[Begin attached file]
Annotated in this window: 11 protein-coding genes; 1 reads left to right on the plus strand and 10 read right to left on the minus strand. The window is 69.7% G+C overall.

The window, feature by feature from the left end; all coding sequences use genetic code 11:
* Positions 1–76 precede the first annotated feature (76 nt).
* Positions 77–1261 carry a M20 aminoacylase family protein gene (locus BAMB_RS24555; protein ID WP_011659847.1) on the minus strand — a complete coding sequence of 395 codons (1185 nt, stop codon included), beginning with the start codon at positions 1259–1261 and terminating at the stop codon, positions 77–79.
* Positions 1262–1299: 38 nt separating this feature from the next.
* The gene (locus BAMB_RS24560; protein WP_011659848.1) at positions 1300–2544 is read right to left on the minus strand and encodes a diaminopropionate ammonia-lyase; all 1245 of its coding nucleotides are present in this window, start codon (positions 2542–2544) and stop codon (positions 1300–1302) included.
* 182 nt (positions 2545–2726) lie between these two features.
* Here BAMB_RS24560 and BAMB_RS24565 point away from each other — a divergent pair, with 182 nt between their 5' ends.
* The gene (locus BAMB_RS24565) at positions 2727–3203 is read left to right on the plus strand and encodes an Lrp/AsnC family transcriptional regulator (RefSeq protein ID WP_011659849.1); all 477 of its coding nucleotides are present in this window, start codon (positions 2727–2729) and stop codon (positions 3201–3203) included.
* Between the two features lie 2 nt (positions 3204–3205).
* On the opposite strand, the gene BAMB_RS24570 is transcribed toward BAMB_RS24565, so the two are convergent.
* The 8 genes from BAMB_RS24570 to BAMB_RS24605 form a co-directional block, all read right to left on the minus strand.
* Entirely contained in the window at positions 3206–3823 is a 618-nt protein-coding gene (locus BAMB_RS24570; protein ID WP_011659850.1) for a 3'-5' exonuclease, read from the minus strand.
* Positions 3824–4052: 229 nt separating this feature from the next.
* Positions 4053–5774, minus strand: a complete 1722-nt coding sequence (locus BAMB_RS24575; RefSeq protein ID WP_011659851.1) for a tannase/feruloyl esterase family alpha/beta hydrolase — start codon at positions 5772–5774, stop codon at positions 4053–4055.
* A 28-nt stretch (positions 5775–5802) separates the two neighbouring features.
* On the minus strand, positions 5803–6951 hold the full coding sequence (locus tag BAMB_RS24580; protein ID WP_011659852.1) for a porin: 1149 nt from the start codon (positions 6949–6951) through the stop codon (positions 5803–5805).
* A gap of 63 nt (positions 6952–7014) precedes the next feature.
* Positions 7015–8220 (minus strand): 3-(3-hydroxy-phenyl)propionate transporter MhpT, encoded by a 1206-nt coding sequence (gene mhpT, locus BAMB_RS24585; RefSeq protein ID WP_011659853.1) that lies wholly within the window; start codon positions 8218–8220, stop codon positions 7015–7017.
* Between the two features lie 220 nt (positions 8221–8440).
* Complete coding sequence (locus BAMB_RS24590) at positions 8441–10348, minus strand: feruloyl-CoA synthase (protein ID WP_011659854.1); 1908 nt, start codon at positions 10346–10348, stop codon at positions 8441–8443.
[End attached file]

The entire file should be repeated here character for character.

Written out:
Annotated in this window: 11 protein-coding genes; 1 reads left to right on the plus strand and 10 read right to left on the minus strand. The window is 69.7% G+C overall.

The window, feature by feature from the left end; all coding sequences use genetic code 11:
* Positions 1–76 precede the first annotated feature (76 nt).
* Positions 77–1261 carry a M20 aminoacylase family protein gene (locus BAMB_RS24555; protein ID WP_011659847.1) on the minus strand — a complete coding sequence of 395 codons (1185 nt, stop codon included), beginning with the start codon at positions 1259–1261 and terminating at the stop codon, positions 77–79.
* Positions 1262–1299: 38 nt separating this feature from the next.
* The gene (locus BAMB_RS24560; protein WP_011659848.1) at positions 1300–2544 is read right to left on the minus strand and encodes a diaminopropionate ammonia-lyase; all 1245 of its coding nucleotides are present in this window, start codon (positions 2542–2544) and stop codon (positions 1300–1302) included.
* 182 nt (positions 2545–2726) lie between these two features.
* Here BAMB_RS24560 and BAMB_RS24565 point away from each other — a divergent pair, with 182 nt between their 5' ends.
* The gene (locus BAMB_RS24565) at positions 2727–3203 is read left to right on the plus strand and encodes an Lrp/AsnC family transcriptional regulator (RefSeq protein ID WP_011659849.1); all 477 of its coding nucleotides are present in this window, start codon (positions 2727–2729) and stop codon (positions 3201–3203) included.
* Between the two features lie 2 nt (positions 3204–3205).
* On the opposite strand, the gene BAMB_RS24570 is transcribed toward BAMB_RS24565, so the two are convergent.
* The 8 genes from BAMB_RS24570 to BAMB_RS24605 form a co-directional block, all read right to left on the minus strand.
* Entirely contained in the window at positions 3206–3823 is a 618-nt protein-coding gene (locus BAMB_RS24570; protein ID WP_011659850.1) for a 3'-5' exonuclease, read from the minus strand.
* Positions 3824–4052: 229 nt separating this feature from the next.
* Positions 4053–5774, minus strand: a complete 1722-nt coding sequence (locus BAMB_RS24575; RefSeq protein ID WP_011659851.1) for a tannase/feruloyl esterase family alpha/beta hydrolase — start codon at positions 5772–5774, stop codon at positions 4053–4055.
* A 28-nt stretch (positions 5775–5802) separates the two neighbouring features.
* On the minus strand, positions 5803–6951 hold the full coding sequence (locus tag BAMB_RS24580; protein ID WP_011659852.1) for a porin: 1149 nt from the start codon (positions 6949–6951) through the stop codon (positions 5803–5805).
* A gap of 63 nt (positions 6952–7014) precedes the next feature.
* Positions 7015–8220 (minus strand): 3-(3-hydroxy-phenyl)propionate transporter MhpT, encoded by a 1206-nt coding sequence (gene mhpT, locus BAMB_RS24585; RefSeq protein ID WP_011659853.1) that lies wholly within the window; start codon positions 8218–8220, stop codon positions 7015–7017.
* Between the two features lie 220 nt (positions 8221–8440).
* Complete coding sequence (locus BAMB_RS24590) at positions 8441–10348, minus strand: feruloyl-CoA synthase (protein ID WP_011659854.1); 1908 nt, start codon at positions 10346–10348, stop codon at positions 8441–8443.